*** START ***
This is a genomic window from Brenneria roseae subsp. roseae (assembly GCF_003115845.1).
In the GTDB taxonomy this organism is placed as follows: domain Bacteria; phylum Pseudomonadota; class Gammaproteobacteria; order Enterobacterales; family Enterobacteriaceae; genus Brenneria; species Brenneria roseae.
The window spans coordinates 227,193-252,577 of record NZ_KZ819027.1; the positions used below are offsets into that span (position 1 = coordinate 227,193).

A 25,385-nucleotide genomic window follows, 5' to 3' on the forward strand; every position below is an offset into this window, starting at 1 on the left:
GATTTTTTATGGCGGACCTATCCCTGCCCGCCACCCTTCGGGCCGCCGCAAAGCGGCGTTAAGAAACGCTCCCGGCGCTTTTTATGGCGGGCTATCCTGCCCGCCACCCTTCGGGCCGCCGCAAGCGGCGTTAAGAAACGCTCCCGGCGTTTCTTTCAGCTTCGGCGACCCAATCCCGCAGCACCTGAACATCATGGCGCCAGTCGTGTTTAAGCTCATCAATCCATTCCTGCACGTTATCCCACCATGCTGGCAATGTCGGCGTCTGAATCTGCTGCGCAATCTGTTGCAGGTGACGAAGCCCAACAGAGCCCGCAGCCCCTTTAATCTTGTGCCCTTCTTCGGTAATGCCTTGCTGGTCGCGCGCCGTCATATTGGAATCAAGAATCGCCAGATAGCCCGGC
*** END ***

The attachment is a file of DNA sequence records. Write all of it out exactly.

This is a genomic window from Brenneria roseae subsp. roseae (assembly GCF_003115845.1).
In the GTDB taxonomy this organism is placed as follows: domain Bacteria; phylum Pseudomonadota; class Gammaproteobacteria; order Enterobacterales; family Enterobacteriaceae; genus Brenneria; species Brenneria roseae.
The window spans coordinates 227,193-252,577 of record NZ_KZ819027.1; the positions used below are offsets into that span (position 1 = coordinate 227,193).

A 25,385-nucleotide genomic window follows, 5' to 3' on the forward strand; every position below is an offset into this window, starting at 1 on the left:
GATTTTTTATGGCGGACCTATCCCTGCCCGCCACCCTTCGGGCCGCCGCAAAGCGGCGTTAAGAAACGCTCCCGGCGCTTTTTATGGCGGGCTATCCTGCCCGCCACCCTTCGGGCCGCCGCAAGCGGCGTTAAGAAACGCTCCCGGCGTTTCTTTCAGCTTCGGCGACCCAATCCCGCAGCACCTGAACATCATGGCGCCAGTCGTGTTTAAGCTCATCAATCCATTCCTGCACGTTATCCCACCATGCTGGCAATGTCGGCGTCTGAATCTGCTGCGCAATCTGTTGCAGGTGACGAAGCCCAACAGAGCCCGCAGCCCCTTTAATCTTGTGCCCTTCTTCGGTAATGCCTTGCTGGTCGCGCGCCGTCATATTGGAATCAAGAATCGCCAGATAGCCCGGC